The Information Super Yahweh
Issue #24, February 1996
Fellowship has always been a key part of Christianity. Today's technology gives Christians an additional way to fellowship and communicate with one another. With the increasing number of churches and Christian homes having computers, an important resource for ministry and fellowship is computer online services.
— Bob Dasal, Christianity Online
It is not in these linguistic forms that reality is to be found, even if beauty still lingers in their midst. Rather, following the course taken by truth, reality has sought refuge in a language whose form and categorical material expresses the awareness that the essential events today are playing themselves out on profane ground."
— Siegfried Kracauer, "The Bible In German"
Saved By Technology
I recently received a message from an online services provider which specializes in forwarding prayer requests to God through the Internet. According to the letter, for the mere price of ten dollars I could send an e-mail to the Almighty through my modem. This service would convert my prayer request into speech, then project it up into the heavens, directly into God's own ear. Why I was chosen to receive such a divine privilege is still ambiguous. Perhaps I've been visiting too many Evangelical web sites lately. But then again, maybe such sites are so becoming so prevalent that detecting their presence on the Internet is simply unavoidable. One thing is clear: if progressives truly want to make technological innovations conform to their vision of a just society, they better start getting acquainted with the Religious Right's forays into cyberspace. There was a time at which right-wing forces looked to the left for cutting-edge tactics. Now progressives must look to the right to see how the latest technology can be made to serve political ends.
The new religious presence in cyberspace represents a deliberate effort on the part of Evangelical and extremist Protestant political organizations to take advantage of the potential of the Internet for missionary activity, consensus building, and political education. The Religious Right's portion of virtual reality is divided up into two principle areas: more mainstream outlets, including a wide range of magazines, news services and discussion groups that are carried by America Online and Compuserve such as Christianity Online and the Christian Interactive Network; and World Wide Web pages, which tend to be more explicitly partisan and activism-oriented such as those run by the Christian Coalition, Christian Identity and Scriptures For America.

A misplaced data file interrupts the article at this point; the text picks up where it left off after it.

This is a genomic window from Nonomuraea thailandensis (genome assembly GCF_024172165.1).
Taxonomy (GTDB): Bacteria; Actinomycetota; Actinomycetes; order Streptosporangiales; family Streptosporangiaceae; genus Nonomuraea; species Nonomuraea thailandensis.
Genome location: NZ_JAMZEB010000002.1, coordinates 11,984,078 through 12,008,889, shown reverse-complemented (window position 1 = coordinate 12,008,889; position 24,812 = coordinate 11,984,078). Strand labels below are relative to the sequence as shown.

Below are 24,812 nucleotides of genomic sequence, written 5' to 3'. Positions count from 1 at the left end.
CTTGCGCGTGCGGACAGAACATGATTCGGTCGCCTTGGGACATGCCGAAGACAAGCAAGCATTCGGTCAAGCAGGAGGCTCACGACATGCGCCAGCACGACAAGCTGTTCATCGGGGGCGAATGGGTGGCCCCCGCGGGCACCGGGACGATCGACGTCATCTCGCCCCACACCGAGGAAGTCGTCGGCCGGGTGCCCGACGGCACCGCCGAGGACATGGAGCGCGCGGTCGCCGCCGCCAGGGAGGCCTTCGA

Unlike offline Evangelical broadcasting, where one encounters more traditionally mainstream conservative opinions, religious online services and web pages provide us with a sampling of the entire spectrum of Evangelical politics. For example, in the Religion and Ethics forum on AOL, Elder Ronald Schoedel of Christian Identity frequently contributes pro-Nazi tracts dismissing the Holocaust and anti-Semitic 'Jew World Order' conspiracy theories, adding to the traditional stew of homophobic, pro-life and family values literature we tend to associate with the Christian Coalition. If you've ever wondered how far a leap it would be for an Evangelical talk show host to move from gay-bashing to anti-Semitic conspiracy theories, here's your opportunity to witness the logical continuum of conservative Christian politics. It didn't used be so transparent.